Originally Published: September 1, 2013

Colin KaepernickMatthew Emmons/USA TODAY SportsJOHN CLAYTON QB RANKING (15): Combining a big (and accurate) arm with blazing speed, Colin Kaepernick proved to be a perfect fit for the 49ers' read-option attack.

Experts' Picks (Consensus: second)

Intelligence Report

Five things you need to know about the 49ers:

1. Schedule appears kind: The 49ers' home opponents had a .605 winning percentage last season. Their road opponents were .434 last season. The difference between those numbers is the largest in the league. A good team should beat even tough competition while playing at home. Lowering the bar for those road games could give the 49ers a clearer path to the postseason.

2. Transition on offense: Rookie tight end Vance McDonald looked good running routes and catching passes during the preseason. He'll have a tough time providing the versatility lost when former No. 2 tight end Delanie Walker left in free agency. Walker ran pass routes last season after lining up on both sides of the formation in the backfield, as an inline tight end, in the slot and outside the numbers.

3. Expanded rotation: The 49ers hope to expand their rotation along the defensive line after ends Justin Smith and Ray McDonald ranked among the NFL leaders among defensive linemen in percentage of snaps played. Smith suffered a torn triceps late last season, and the defense wasn't the same without him. One question is whether that rotation will appear much deeper right away. Rookie second-round choice Tank Carradine remains sidelined while recovering from an ACL injury suffered in college. Third-rounder Corey Lemonier should factor in. Free-agent addition Glenn Dorsey figures to play extensively even if Ian Williams starts.

4. Receivers in flux: The 49ers' wide receivers likely to be available for the opener combined to catch 91 passes last season, five of them for touchdowns. That should lead to additional receptions for tight end Vernon Davis, who topped 100 yards receiving in the NFC Championship Game and Super Bowl. Top wideout Michael Crabtree will open the season on the physically unable to perform list with a torn Achilles tendon. Mario Manningham figures to be on the PUP list as well.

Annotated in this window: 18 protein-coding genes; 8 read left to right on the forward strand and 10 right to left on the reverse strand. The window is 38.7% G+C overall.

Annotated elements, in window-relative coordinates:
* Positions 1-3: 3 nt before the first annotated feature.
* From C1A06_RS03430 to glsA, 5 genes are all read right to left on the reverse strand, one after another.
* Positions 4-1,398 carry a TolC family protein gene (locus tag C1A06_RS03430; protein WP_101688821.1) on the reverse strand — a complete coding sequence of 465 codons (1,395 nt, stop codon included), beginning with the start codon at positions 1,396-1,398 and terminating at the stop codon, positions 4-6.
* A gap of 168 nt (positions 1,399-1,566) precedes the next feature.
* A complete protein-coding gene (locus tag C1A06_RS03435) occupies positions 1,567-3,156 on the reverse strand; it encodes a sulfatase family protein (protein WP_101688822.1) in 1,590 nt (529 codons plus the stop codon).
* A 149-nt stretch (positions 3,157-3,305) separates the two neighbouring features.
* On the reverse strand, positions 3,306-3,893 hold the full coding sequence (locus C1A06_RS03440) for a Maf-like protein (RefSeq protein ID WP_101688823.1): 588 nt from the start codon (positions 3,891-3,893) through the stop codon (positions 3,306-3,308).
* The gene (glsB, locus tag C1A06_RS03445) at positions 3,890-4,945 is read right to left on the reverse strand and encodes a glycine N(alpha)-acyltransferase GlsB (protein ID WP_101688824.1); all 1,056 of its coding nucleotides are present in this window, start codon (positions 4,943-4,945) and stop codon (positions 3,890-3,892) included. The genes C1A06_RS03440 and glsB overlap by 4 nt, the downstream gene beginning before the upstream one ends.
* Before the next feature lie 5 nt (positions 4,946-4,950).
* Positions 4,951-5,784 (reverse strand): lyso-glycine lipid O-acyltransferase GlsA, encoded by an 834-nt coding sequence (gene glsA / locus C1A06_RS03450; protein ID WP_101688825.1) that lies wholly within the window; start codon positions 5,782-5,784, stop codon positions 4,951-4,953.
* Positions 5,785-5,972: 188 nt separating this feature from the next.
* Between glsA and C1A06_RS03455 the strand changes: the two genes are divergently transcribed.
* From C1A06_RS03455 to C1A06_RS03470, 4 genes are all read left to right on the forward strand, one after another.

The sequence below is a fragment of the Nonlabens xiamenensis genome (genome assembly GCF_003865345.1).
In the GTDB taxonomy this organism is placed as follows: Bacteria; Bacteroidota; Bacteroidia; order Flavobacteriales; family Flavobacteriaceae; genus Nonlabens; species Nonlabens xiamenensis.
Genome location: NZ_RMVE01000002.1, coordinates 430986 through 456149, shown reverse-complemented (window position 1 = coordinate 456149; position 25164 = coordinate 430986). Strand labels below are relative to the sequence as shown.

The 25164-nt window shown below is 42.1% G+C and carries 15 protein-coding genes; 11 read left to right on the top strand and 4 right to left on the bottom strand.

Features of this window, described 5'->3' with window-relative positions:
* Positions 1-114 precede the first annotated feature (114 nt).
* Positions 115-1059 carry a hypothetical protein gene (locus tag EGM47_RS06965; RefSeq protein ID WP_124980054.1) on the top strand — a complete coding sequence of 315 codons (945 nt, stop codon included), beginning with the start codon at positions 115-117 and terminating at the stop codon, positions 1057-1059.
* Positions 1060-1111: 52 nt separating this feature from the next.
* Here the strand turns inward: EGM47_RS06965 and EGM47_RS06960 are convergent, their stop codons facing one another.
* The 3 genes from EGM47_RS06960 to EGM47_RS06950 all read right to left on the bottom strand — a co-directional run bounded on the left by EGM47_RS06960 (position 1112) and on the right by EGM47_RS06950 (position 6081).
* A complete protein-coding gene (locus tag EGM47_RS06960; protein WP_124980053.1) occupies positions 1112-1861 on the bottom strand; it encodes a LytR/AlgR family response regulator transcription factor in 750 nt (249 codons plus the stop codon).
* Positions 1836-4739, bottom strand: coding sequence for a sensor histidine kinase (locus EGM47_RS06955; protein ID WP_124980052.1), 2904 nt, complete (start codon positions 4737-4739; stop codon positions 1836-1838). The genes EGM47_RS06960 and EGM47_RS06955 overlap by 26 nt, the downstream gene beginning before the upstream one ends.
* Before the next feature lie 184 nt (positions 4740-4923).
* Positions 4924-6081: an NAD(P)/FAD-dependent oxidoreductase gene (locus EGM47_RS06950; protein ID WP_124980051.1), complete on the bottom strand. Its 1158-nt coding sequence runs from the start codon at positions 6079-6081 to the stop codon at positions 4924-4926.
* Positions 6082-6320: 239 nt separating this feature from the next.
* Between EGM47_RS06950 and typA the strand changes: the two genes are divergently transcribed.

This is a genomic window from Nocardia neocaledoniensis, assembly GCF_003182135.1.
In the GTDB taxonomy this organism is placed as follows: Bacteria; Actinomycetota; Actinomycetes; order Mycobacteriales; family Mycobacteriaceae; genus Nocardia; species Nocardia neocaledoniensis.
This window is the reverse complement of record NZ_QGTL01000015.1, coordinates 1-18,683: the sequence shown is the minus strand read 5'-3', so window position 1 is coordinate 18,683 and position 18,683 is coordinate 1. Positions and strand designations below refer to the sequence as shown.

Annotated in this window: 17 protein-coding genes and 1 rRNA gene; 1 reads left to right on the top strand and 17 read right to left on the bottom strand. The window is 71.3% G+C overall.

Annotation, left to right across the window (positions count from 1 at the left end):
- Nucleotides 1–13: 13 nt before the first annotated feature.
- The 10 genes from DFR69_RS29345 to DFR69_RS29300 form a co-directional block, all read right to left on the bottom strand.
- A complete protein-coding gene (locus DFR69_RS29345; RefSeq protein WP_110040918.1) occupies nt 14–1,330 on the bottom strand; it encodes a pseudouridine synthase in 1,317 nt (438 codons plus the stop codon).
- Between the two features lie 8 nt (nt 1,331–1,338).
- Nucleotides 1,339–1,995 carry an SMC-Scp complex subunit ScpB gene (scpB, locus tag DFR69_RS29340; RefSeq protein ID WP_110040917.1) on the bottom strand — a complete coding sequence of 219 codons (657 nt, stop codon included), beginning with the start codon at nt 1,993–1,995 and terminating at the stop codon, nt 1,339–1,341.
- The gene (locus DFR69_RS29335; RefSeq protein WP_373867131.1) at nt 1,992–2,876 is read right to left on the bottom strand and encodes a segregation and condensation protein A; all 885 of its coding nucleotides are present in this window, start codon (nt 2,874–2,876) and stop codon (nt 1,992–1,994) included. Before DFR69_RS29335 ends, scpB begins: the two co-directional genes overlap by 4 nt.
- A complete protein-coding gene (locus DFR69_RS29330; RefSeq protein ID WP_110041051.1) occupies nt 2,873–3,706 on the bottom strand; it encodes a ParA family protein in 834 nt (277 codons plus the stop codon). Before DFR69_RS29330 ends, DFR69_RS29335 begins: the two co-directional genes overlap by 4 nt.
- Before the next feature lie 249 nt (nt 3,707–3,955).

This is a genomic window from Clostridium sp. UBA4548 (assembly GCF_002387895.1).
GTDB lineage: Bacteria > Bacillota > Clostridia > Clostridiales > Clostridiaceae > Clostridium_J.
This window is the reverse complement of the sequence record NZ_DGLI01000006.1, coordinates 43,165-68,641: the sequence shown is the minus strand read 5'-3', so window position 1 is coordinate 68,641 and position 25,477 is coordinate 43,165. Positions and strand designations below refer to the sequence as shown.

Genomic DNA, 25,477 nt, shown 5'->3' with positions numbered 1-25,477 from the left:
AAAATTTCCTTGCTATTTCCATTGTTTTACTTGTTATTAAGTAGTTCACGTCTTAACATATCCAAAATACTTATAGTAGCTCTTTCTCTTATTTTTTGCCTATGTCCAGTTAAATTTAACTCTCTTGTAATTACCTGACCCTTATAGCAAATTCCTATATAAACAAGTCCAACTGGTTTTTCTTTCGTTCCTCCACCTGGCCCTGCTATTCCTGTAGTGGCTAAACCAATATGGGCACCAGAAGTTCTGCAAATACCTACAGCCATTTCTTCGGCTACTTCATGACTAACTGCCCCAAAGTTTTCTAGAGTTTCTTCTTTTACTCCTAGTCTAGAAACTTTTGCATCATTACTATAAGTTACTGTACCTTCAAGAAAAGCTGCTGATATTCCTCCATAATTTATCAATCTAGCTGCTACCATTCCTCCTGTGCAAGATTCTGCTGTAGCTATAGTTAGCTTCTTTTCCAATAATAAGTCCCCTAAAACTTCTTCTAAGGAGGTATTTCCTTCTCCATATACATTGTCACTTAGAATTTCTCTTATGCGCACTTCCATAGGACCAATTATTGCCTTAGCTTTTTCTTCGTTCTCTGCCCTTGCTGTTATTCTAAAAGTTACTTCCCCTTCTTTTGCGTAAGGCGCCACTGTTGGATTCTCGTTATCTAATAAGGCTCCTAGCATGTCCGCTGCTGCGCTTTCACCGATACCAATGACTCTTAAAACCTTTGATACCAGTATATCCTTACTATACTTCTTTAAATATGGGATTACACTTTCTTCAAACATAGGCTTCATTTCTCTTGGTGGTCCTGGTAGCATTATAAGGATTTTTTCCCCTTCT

5. Turnover is relative: San Francisco parted with more starters this offseason than the previous offseason, but this is still largely the same team that won the past two NFC West titles. Nine of 11 starters return on defense this season. The figure was all 11 last year. The entire starting offensive line returns. The starting running back and primary tight end return. And while Colin Kaepernick wasn't in the lineup at this time in 2012, he started the final 10 games, counting playoffs, and helped the team to the Super Bowl. The coaching staff and front office also remain largely unchanged.

-- Mike Sando, ESPN.com

Inside The Numbers

If last season is any indication, the 49ers will miss Michael Crabtree's presence in nearly every facet of the passing game. Including the postseason, Colin Kaepernick completed 68.5 percent of his passes and had eight touchdowns and zero interceptions targeting Crabtree. He completed 59.2 percent of his passes and threw six touchdowns to five interceptions throwing to everyone else.

No matter where on the field or the situation, Crabtree was Kaepernick's favorite target.

Kaepernick targeted Crabtree more than twice as often as the next-closest receiver, including half his passes in goal-to-go situations.

Crabtree, who has a torn Achilles tendon, also had 11 first-down receptions on third-down passes from Kaepernick; no other 49er had more than three.

Vernon Davis will be among the candidates to fill Crabtree's void. After catching six passes in his final six regular-season games, Davis caught 12 passes for 254 yards in the postseason.

Davis could be used to the 49ers' advantage lined up wide or in the slot this season, where he has averaged an NFL-high 19 yards per reception among tight ends in the past two seasons (including postseason).

The 49ers also will lean on their option rushing. They collected 111.7 option rushing yards per game in the postseason, more than 15 NFL teams averaged on all rushing plays during the regular season.

-- ESPN Stats & Information


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